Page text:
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Climate Casino should excite secondary vocational education students about climate

Introducing secondary vocational education students to topics such as climate and sustainability in a playful and stimulating way: that is the aim of the Climate Casino. Joeri Reinders, assistant professor at Leiden University College, received an NWO grant for this project.

Many young people, including secondary vocational education (mbo) students, have questions about the impact of climate change on our society. Yet it proves difficult to reach this group: long, scientific articles do not catch on and websites are not frequently visited. This is how the idea of the Climate Casino was born: a Serious Game in which young people answer questions about the climate. Joeri Reinders: ‘The project stems from the Climate Helpdesk, a Dutch foundation of which I am a board member. This is a voluntary organisation of scientists that answers questions from society about climate change. A year ago, we created a game with Frank Goethals of Studio Tegenwind: the Climate Casino.’ 

The idea of a casino came about because climate change is a topic in which possibilities play a big role. Reinders: ‘When you talk about climate change, it's more about the possible risks than about concrete events, but people often don't think like that. We want to encourage people to think about what the possible risks are. For example, it is very relevant to look at the probability of the sea level rising by three or four metres, precisely because the consequences would be much bigger.’ 

Players bet chips

The climate croupier and the climate scientist

In the Climate Casino, players sit down with a climate croupier and a climate scientist to answer several quiz questions on climate change. Players can bet chips, indicating how sure they are of their answer. Reinders: ‘Betting the chips is the casino touch we have given to the game. For example, players can bet 15 chips if they are very sure of their answer. If it's right, we double the bet. If it's wrong, we take the chips.’ 

With the money from the grant (about 50,000 euros), Reinders wants to develop the Climate Casino further: ‘We want to make the game into a board game, so that we can market it more widely. A student assistant is going to help us develop the questions and Frank Goethals of Studio Tegenwind is again going to deal with the design. Of course, we also need to test the game: we want to do this with a test panel, but we also want to see if we can do something in The Hague, as a sustainability agreement has just been signed there. That might be a nice starting point for us.’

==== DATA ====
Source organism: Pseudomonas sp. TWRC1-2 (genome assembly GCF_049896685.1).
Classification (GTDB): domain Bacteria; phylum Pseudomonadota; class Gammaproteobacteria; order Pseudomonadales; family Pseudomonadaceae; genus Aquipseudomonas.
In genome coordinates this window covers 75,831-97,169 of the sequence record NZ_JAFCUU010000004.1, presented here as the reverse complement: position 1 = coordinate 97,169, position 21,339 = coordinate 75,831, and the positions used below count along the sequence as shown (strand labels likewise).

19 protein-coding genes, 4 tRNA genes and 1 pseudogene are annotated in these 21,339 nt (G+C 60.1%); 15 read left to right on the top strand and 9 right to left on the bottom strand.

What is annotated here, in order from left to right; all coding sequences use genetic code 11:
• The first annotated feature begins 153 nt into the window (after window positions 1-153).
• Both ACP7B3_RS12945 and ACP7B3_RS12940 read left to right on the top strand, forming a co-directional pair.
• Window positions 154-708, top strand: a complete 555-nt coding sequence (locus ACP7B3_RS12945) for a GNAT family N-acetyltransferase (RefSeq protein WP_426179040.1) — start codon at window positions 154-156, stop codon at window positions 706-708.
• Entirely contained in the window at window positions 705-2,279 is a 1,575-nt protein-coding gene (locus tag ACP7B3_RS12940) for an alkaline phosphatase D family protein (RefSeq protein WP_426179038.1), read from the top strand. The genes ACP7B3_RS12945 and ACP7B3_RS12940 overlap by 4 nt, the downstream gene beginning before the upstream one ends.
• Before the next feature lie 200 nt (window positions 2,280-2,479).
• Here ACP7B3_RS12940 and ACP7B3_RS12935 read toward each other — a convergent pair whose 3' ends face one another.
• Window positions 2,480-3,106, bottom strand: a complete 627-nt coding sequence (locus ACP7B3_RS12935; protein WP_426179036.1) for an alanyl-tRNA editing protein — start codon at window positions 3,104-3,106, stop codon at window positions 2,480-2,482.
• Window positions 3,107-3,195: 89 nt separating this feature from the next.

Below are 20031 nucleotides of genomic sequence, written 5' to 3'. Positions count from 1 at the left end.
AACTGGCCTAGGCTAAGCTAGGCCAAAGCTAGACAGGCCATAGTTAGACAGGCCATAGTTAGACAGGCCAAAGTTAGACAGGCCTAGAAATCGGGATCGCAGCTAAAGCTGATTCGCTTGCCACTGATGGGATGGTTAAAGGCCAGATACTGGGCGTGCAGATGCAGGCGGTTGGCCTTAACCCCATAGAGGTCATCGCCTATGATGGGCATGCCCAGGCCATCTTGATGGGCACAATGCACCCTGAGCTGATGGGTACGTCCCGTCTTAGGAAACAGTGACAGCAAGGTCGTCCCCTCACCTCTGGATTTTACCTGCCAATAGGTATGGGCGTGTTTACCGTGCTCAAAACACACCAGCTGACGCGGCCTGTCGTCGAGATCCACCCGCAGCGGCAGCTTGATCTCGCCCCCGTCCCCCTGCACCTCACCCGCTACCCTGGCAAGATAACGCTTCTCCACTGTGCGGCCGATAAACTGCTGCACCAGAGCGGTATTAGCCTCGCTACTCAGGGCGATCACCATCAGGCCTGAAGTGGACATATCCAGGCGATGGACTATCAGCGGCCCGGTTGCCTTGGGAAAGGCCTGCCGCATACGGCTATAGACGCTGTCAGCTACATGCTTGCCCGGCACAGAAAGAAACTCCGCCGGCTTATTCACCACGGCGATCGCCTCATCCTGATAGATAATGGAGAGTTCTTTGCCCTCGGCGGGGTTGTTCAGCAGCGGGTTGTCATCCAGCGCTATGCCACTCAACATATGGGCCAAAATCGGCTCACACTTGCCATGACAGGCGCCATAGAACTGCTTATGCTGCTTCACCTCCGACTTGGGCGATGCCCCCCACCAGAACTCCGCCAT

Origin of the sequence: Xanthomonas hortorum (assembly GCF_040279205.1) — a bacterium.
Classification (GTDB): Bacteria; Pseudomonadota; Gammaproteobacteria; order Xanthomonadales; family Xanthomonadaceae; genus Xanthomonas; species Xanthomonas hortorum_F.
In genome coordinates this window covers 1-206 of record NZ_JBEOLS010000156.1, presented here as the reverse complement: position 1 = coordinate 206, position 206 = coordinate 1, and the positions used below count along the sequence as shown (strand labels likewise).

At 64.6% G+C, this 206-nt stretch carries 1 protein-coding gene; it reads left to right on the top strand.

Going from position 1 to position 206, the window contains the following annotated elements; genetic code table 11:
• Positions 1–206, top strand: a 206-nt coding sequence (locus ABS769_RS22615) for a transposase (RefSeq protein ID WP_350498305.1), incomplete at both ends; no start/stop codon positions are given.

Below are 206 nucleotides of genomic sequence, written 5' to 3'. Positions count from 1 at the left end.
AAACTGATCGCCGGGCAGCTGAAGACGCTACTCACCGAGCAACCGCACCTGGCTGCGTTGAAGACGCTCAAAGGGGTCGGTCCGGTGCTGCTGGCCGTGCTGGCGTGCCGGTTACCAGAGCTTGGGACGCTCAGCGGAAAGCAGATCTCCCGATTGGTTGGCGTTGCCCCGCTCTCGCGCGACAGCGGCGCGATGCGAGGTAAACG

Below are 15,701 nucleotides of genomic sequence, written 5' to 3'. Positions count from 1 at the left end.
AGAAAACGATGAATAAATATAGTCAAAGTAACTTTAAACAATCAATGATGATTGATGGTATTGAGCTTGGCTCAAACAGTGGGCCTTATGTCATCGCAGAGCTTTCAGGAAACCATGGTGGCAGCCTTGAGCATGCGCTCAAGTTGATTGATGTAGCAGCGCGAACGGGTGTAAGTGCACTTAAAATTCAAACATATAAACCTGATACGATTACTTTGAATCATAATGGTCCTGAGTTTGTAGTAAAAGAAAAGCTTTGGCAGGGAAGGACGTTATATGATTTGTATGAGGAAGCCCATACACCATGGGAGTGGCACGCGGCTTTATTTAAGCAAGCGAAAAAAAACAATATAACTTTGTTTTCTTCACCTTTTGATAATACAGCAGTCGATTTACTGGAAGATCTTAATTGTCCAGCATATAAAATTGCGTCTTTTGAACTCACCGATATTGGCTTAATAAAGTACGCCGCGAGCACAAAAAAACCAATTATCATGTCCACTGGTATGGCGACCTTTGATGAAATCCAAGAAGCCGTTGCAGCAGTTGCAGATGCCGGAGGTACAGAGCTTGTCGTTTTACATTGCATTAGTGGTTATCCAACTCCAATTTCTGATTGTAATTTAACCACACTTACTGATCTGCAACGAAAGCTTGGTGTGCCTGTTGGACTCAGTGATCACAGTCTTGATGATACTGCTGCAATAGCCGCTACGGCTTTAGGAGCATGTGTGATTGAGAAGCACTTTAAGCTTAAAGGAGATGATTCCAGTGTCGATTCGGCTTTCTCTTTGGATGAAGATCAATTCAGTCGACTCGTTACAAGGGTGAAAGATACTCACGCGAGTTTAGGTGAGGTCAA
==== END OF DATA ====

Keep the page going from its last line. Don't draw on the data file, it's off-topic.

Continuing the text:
‘It is important to create awareness among mbo students why their profession is changing so much’ 

Focus on mbo students

The intention is that the Climate Casino will eventually be distributed to mbo schools. Reinders: ‘We specifically chose this target group for two reasons. Firstly, mbo students are much more practical: there is no point in presenting them with very long, academic pieces of text. A game is much more interactive. In addition, these students are the people who will ultimately be most affected by the climate transition: their profession is going to change a lot. It is important to create awareness of why that is the case. Through the game, we offer students an opportunity to discuss what they find important.’

‘The climate transition has already started’

Reinders thinks it is important to pay attention to how climate change is communicated to the wider public: ‘Climate change is one of the biggest challenges we face, not only from an ecological point of view. The climate transition has already started a long time ago and we need to get as many people as possible on board with that, but that means that everyone needs to understand what the problem is exactly.’ 

Building the bridge between science and the public is an important but sometimes difficult task: ‘Scientists do not always take into account how to communicate properly to the public. Not everyone can do it and not everyone wants to put effort into it, but it is very important that we continue to make that effort together, especially on topics like climate. That is why we have to think about what tone we take and what is activating.’ 

Text: Nadine Louissen 

Do you have questions about climate change? The Climate Helpdesk has a network of more than 300 scientists who answer all kinds of climate change questions: from questions about the clothing industry to questions about climate strikes.

Have a look at the website of the Climate Helpdesk (in Dutch)
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